Common Sandpiper: Eurasian counterpart to the Spotted Sandpiper; has dusky gray upperparts, heavily streaked breast, and sparkling white underparts. Best distinguished by its habit of standing in a semi-crouch and bobbing back and forth. Flies low over water with stiff shallow wing beats and glides.
Range and Habitat
Common Sandpiper: In nonbreeding season wanders widely along fresh and salt water edges throughout Europe, Africa, Middle East, South Asia, and Australia. Very rarely found on Aleutian Islands in Alaska.
In the Nukumanu language of the Nukumanu Islands, Papua New Guinea, a name for this species is matakakoni, but this is considered somewhat taboo; the reason for this is that matakakoni means "bird that walks a little, then copulates" in reference to the pumping tail and thrusting head movements it uses during foraging.
The Common Sandpiperis notable for a nervous mannerism of wagging its tail.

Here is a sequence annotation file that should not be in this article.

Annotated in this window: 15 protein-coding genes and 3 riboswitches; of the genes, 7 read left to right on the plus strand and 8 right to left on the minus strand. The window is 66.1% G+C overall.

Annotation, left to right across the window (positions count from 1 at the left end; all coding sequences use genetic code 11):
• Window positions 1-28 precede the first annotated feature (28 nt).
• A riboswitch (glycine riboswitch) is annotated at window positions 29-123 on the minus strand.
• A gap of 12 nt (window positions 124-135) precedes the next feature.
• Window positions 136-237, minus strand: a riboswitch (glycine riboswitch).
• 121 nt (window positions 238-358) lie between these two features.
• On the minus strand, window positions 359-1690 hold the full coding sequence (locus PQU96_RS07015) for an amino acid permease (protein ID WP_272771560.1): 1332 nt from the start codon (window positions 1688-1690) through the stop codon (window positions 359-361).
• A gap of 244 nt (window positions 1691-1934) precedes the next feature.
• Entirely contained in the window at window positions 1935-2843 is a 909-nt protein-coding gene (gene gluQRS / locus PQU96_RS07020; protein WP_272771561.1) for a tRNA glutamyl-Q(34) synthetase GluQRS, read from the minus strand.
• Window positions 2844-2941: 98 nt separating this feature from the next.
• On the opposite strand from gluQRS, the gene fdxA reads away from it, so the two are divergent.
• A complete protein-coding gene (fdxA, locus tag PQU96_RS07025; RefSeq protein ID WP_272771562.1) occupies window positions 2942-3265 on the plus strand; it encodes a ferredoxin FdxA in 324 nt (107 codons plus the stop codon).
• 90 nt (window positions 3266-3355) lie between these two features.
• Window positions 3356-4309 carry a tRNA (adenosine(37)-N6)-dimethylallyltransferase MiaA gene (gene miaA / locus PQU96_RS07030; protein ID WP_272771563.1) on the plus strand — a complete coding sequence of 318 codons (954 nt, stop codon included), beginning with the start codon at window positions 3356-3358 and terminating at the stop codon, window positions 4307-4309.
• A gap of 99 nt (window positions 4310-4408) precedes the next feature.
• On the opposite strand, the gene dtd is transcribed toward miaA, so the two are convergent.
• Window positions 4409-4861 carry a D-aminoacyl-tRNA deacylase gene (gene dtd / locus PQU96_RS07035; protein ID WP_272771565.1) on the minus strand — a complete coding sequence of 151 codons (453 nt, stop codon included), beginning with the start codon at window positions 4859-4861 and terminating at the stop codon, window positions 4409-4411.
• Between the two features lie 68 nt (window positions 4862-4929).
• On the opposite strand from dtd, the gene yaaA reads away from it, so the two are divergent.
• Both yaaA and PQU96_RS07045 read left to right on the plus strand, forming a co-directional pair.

A group of sandpipers has many collective nouns, including a "bind", "contradiction", "fling", "hill", and "time-step" of sandpipers.
The Common Sandpiper is a small wader with widespread distribution. It is found throughout Europe and Asia, where it prefers to breed. This species builds its nests on the ground and very near local supplies of fresh water. During winter months, The Common Sandpiper migrates south to warmer climates. Destinations include Africa, southern Asia and Australasia. This bird is seldom witnessed traveling in large flocks. The Common Sandpiper forages in water and on the ground for food, including invertebrates, crustaceans and insects. This species will also at times catch insects while flying through the air. The conservation rating for the Common Sandpiper is Least Concern.